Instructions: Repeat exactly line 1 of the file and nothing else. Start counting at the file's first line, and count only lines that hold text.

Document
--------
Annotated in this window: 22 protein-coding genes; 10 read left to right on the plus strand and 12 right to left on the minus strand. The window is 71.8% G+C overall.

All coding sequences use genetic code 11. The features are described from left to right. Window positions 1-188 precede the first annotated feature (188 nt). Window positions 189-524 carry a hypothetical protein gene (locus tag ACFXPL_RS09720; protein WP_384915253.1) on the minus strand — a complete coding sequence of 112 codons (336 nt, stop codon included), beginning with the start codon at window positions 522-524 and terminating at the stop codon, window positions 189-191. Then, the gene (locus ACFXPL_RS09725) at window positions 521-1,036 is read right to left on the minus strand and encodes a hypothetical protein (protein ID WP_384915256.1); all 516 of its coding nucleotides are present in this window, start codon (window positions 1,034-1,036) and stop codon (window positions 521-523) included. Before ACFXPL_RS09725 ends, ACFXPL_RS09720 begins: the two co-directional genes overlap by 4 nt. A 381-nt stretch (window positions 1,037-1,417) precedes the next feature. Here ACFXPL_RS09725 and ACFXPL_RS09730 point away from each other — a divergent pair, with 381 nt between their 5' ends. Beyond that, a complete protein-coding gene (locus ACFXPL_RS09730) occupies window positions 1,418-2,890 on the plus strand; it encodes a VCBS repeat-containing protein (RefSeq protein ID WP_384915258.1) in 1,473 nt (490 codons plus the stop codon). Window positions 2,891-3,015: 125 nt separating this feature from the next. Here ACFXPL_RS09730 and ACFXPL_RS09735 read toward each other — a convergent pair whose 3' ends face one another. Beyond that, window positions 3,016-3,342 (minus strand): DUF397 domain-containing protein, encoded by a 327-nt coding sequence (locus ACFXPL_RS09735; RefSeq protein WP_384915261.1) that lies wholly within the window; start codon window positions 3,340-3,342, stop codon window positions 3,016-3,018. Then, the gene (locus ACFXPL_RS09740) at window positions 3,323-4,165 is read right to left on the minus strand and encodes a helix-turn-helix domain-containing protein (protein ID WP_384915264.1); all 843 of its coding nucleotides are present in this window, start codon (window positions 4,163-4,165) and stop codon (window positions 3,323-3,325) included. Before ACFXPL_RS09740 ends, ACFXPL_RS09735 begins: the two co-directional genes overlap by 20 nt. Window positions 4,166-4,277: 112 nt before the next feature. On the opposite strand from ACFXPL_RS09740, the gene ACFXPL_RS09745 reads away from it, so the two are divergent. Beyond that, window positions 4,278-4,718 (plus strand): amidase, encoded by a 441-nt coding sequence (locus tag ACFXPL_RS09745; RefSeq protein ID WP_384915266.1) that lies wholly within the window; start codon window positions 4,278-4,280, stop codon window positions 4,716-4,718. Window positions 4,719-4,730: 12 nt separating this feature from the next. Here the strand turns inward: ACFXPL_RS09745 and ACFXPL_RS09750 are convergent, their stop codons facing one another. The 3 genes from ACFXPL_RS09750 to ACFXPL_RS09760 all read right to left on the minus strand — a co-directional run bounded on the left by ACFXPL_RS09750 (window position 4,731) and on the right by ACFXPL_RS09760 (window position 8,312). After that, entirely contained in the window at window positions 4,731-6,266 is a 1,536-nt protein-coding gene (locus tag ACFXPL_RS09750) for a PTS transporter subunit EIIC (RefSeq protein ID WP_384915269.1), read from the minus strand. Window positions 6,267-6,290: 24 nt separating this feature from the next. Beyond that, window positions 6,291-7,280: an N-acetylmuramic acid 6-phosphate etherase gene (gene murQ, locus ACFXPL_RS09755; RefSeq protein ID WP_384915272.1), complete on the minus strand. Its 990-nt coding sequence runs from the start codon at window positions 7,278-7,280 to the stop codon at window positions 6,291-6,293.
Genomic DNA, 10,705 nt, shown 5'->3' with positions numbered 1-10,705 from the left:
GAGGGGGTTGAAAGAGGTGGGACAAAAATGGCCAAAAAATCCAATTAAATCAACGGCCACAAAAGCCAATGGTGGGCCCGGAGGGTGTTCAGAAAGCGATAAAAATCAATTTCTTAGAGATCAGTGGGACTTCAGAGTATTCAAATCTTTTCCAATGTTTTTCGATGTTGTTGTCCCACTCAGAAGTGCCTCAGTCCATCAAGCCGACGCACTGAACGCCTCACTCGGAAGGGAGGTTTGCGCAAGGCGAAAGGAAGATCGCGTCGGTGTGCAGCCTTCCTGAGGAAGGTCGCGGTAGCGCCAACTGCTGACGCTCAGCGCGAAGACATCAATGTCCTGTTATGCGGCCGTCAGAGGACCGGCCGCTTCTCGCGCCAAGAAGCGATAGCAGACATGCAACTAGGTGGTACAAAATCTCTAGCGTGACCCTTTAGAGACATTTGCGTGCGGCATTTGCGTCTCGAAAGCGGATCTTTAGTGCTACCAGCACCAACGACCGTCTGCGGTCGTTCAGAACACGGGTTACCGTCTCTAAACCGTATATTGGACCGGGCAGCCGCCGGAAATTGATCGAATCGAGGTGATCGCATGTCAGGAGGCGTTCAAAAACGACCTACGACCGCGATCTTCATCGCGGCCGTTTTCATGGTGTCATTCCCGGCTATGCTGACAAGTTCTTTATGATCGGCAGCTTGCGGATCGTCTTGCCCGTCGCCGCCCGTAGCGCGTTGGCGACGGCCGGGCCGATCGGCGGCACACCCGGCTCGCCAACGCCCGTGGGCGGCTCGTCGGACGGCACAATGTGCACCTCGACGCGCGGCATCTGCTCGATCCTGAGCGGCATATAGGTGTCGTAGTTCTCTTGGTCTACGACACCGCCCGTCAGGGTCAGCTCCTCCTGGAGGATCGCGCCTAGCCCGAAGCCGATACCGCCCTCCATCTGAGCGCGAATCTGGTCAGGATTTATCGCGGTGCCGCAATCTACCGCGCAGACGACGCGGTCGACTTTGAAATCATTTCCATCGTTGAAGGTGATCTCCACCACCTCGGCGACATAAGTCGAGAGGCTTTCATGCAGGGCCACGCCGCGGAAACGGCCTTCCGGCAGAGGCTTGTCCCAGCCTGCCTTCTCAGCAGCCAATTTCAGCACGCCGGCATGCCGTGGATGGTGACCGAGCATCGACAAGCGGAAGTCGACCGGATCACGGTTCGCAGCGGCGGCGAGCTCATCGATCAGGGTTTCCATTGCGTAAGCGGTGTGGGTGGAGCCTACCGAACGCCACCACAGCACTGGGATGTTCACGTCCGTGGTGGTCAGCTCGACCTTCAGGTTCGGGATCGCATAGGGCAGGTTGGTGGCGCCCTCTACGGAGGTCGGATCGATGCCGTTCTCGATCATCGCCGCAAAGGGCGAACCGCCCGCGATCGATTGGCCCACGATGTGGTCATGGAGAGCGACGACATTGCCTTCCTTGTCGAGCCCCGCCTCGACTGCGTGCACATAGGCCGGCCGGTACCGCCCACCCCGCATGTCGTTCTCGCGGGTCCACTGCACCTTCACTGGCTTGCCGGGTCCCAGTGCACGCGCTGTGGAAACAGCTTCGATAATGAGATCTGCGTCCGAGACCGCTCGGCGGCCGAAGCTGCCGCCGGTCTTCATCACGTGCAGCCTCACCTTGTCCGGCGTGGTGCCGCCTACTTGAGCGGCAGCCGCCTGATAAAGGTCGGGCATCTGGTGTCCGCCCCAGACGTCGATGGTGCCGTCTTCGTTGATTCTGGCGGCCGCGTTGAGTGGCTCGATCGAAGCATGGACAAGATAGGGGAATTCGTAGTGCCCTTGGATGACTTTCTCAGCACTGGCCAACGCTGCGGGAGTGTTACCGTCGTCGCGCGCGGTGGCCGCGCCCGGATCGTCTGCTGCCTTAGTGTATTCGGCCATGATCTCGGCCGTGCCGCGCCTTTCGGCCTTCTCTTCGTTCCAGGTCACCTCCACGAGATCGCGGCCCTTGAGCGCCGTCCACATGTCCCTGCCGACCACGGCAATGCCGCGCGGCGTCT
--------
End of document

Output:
Annotated in this window: 22 protein-coding genes; 10 read left to right on the plus strand and 12 right to left on the minus strand. The window is 71.8% G+C overall.